Vredendal at a glance
Vredendal is a small town in the northern Olifants River Valley in the Western Cape province of South Africa. Vredendal borders the southern tip of Namaqualand and the northern part of the Boland and is recognized to be part of the West Coast. It was laid out in 1933 as part of the Olifants River Irrigation Scheme, and attained municipal status in 1944.
Vredendal is not only an ideal base from which to explore the Namaqualand, the Cape West Coast region and the Cederberg Mountains, but it is also on the Olifants River wine route, which includes the large vineyards of Westcorp and Lutzville, many boutique cellars producing some up and coming wines and typical west coast hospitality. This area has been recognized as one of the country’s ideal regions for wine production with one of the largest wine cooperative wine cellars in South Africa namely Namaqua Wines. Vredendal is on the boundary between the Mediterranean climate to the south and the semi-arid climate towards the north. Winters are mild with occasional rainy days with the summers being warm to very hot and very dry.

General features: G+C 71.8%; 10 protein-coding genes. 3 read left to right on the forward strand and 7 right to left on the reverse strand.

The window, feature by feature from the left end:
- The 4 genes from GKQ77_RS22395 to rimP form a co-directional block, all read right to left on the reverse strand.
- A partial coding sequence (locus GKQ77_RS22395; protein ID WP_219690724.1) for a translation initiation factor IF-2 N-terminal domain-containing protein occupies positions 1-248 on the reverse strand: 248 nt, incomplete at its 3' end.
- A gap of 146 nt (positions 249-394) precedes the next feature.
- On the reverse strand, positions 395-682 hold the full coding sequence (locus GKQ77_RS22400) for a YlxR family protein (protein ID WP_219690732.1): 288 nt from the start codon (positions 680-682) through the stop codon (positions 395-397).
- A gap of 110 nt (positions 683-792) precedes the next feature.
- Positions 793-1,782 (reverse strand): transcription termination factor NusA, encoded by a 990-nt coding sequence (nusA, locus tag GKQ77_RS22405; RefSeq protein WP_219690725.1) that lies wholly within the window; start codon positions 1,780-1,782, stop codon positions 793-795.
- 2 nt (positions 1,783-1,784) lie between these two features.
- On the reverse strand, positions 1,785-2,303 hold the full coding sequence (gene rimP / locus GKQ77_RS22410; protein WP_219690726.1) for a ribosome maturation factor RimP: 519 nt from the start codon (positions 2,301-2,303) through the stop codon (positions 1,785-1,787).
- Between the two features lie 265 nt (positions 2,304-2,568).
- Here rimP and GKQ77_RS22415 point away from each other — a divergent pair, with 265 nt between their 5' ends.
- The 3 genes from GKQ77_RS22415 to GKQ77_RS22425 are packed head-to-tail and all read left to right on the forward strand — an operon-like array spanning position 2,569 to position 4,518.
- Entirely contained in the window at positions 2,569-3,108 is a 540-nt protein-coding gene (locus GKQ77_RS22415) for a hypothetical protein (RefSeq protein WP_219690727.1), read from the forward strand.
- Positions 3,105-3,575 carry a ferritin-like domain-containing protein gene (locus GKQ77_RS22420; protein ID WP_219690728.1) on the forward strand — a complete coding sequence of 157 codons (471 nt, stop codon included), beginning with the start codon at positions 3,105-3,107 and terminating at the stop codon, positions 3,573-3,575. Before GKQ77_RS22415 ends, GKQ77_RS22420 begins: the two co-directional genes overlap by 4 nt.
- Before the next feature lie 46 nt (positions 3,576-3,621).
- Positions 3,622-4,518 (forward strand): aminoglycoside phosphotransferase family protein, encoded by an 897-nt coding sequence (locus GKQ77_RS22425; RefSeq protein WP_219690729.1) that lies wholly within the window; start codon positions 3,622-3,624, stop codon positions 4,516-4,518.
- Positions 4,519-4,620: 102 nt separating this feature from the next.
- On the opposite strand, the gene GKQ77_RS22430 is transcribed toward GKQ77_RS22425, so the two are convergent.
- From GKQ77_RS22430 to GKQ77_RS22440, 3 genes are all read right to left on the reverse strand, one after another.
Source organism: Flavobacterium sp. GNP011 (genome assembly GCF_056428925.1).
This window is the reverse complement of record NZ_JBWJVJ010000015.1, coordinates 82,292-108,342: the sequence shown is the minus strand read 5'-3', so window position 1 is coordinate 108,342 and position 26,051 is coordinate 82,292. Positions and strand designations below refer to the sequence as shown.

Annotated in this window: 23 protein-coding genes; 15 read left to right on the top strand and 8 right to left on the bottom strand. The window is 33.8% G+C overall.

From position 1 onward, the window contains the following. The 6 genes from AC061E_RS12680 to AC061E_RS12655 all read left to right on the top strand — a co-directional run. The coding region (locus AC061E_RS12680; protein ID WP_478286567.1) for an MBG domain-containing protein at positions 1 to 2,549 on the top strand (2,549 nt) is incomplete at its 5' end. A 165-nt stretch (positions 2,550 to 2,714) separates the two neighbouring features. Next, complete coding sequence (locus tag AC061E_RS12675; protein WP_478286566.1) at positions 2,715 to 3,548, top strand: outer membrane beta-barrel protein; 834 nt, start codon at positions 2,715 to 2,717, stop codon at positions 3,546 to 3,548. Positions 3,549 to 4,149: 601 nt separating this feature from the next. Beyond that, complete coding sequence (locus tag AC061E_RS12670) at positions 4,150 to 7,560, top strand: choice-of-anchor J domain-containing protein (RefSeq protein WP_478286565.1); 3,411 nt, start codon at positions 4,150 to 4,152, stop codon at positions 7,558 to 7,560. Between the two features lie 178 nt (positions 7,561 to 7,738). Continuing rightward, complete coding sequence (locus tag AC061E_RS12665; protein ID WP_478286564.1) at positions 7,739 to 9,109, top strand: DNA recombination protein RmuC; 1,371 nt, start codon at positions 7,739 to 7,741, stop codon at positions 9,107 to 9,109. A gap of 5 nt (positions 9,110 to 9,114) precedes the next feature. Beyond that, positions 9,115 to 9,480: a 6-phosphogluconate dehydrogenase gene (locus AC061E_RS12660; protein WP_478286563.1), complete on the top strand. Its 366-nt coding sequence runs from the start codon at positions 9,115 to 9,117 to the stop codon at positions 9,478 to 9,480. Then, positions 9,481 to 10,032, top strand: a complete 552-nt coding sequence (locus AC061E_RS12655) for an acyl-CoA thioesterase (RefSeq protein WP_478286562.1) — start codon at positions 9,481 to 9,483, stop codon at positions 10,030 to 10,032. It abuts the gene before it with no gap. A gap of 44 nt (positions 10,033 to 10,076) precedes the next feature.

The town’s economy is based on mining and agriculture. Renowned for its intricate irrigation scheme, the Olifants River allows for extensive agriculture and viticulture in the area. The valley is green and fertile and surrounded by the majestic Gifberg, Maskam and Koebee peaks, creating a peaceful haven and magic setting for getting away from it all. Vredendal is best known for its wild flowers in spring when the mountains turn into a tapestry of exquisite colours.
The Matzikama Eco-Park offers nature lovers some great hiking trails, bird hides, botanical and community gardens, a bird aviary and an eco-centre overlooking the Gifberg Mountain. The annual Rittelfees which happens at the end of October brings together eight towns from the district for music, arts and crafts and some of the country’s celebrities.